The 33 detainees were released on their own recognizance after about two hours in custody. Their action received extensive media coverage in New York City and Albany, as well as other parts of the State. Several reports linked the force of the protest to the larger labor demonstrations in Wisconsin.
The Associated Press reported that the March 23 sit-in reflected “an uncommon level of protest” over this year’s budget. Mobilizations against the cuts continued into the last week of March.
On March 24, a “Day of Rage Against the Cuts” drew more than a thousand people in lower Manhattan. Scores of CUNY faculty and students joined the march from City Hall Park to Wall Street, including a contingent of students from Hostos playing homemade drums made of empty water coolers. As the protest snaked its way through the narrow streets of the Financial District, Lina Cruz, a member of the Hostos student government, told Clarion that further cuts would undermine efforts to win longer hours for the school’s library. It currently closes at 8 pm, a problem for the many Hostos students who work during the day. “If we don’t have the resources, how are we going to make sure students succeed?” asked Cruz.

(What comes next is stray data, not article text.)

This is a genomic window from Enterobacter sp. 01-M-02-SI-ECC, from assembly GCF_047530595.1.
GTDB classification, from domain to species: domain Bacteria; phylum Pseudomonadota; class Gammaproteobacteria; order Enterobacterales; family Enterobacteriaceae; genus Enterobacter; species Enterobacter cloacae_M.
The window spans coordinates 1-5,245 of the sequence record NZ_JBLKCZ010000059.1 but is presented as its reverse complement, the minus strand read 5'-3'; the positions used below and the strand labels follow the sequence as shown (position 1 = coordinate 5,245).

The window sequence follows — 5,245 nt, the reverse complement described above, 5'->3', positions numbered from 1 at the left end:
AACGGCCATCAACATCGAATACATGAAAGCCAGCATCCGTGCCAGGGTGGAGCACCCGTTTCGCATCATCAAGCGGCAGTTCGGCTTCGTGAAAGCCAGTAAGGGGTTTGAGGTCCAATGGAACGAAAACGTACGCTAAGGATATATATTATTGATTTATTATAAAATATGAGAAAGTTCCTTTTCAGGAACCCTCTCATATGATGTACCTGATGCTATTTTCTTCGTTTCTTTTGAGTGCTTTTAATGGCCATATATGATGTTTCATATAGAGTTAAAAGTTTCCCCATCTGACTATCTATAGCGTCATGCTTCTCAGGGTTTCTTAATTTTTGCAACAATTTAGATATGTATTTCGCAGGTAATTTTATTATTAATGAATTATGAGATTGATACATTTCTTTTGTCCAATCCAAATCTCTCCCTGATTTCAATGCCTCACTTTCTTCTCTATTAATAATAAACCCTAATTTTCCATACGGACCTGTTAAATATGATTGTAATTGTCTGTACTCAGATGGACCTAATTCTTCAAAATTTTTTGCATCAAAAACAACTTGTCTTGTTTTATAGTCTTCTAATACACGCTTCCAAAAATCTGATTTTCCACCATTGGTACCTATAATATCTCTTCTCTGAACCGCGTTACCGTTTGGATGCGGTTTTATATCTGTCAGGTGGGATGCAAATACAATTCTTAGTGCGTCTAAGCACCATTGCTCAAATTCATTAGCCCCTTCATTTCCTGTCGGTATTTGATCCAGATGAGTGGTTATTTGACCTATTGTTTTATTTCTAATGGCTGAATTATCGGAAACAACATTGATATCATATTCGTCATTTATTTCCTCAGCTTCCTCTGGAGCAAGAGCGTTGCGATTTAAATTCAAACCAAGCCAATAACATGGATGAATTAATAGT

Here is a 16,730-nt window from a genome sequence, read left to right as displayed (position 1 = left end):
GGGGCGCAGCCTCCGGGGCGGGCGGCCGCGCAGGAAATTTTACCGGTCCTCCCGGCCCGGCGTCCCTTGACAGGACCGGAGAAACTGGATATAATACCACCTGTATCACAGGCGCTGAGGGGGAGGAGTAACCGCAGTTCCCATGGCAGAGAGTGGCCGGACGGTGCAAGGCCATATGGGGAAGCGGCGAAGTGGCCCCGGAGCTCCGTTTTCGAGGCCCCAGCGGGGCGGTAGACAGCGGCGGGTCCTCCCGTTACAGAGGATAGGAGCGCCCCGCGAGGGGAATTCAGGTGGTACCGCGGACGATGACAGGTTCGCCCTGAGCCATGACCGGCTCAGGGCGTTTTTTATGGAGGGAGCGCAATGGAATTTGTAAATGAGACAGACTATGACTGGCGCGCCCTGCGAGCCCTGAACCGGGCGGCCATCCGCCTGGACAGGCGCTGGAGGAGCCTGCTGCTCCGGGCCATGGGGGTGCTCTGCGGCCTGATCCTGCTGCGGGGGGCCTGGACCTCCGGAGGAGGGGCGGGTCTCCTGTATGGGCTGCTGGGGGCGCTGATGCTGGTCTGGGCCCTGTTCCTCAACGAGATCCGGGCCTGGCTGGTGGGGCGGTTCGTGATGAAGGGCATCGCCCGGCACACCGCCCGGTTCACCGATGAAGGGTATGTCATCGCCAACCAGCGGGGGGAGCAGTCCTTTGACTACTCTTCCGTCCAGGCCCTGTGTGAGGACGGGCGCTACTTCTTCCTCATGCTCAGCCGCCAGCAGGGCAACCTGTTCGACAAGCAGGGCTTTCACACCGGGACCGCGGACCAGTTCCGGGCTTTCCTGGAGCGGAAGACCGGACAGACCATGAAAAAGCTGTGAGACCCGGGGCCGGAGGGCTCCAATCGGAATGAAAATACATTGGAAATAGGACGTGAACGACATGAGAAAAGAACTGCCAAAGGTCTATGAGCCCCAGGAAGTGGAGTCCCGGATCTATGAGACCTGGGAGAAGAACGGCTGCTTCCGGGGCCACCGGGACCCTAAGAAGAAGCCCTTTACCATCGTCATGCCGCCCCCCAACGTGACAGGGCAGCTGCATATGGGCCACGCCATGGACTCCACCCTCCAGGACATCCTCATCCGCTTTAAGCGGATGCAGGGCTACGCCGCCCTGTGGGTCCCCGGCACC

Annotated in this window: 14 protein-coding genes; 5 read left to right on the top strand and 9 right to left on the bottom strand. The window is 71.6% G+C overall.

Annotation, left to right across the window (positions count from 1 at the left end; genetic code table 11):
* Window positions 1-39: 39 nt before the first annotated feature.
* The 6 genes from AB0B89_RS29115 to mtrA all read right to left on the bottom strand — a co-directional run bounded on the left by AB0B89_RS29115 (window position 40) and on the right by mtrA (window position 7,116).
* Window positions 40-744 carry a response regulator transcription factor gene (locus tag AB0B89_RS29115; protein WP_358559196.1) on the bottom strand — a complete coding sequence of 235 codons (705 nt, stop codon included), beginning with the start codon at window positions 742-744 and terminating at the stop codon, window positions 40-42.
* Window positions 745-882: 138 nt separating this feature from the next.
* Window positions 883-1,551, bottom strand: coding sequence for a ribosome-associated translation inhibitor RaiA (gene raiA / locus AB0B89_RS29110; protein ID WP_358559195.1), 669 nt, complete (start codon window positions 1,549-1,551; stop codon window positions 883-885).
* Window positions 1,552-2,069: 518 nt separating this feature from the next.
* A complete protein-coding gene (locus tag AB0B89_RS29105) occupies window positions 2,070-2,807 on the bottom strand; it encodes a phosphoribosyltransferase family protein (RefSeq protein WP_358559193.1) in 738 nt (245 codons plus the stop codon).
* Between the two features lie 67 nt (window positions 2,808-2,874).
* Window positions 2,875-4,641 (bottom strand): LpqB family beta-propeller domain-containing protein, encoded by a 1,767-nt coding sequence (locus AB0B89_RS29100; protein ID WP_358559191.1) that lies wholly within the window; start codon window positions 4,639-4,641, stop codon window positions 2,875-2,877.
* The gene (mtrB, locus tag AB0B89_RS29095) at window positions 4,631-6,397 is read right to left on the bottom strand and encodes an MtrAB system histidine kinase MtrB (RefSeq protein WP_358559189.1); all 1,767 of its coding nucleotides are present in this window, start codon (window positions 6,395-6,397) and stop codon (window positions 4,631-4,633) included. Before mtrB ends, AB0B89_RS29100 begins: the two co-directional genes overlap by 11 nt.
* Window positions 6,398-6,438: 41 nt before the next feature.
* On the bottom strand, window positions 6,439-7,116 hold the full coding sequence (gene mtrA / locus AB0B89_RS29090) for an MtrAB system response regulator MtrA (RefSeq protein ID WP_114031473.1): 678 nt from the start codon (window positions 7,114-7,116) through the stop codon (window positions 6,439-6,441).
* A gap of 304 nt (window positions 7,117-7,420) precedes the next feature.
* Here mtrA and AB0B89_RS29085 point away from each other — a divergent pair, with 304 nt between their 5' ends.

On March 30, hundreds of protesters from several community-based organizations descended on the State Capitol and occupied it through the night as legislators, working behind closely guarded doors, sped through the process of approving the final budget. Signs and T-shirts saying, “Protect kids, not millionaires” and “$ for the needy, not the greedy!” captured their anger at Albany’s budget choices. Among the protesters was PSC Treasurer Mike Fabricant, who came at the request of the union’s community allies.
“Time to move off the defensive, as we have today,” Fabricant said in a Twitter post that night. “Our power will grow because we represent the interests of the 99%.”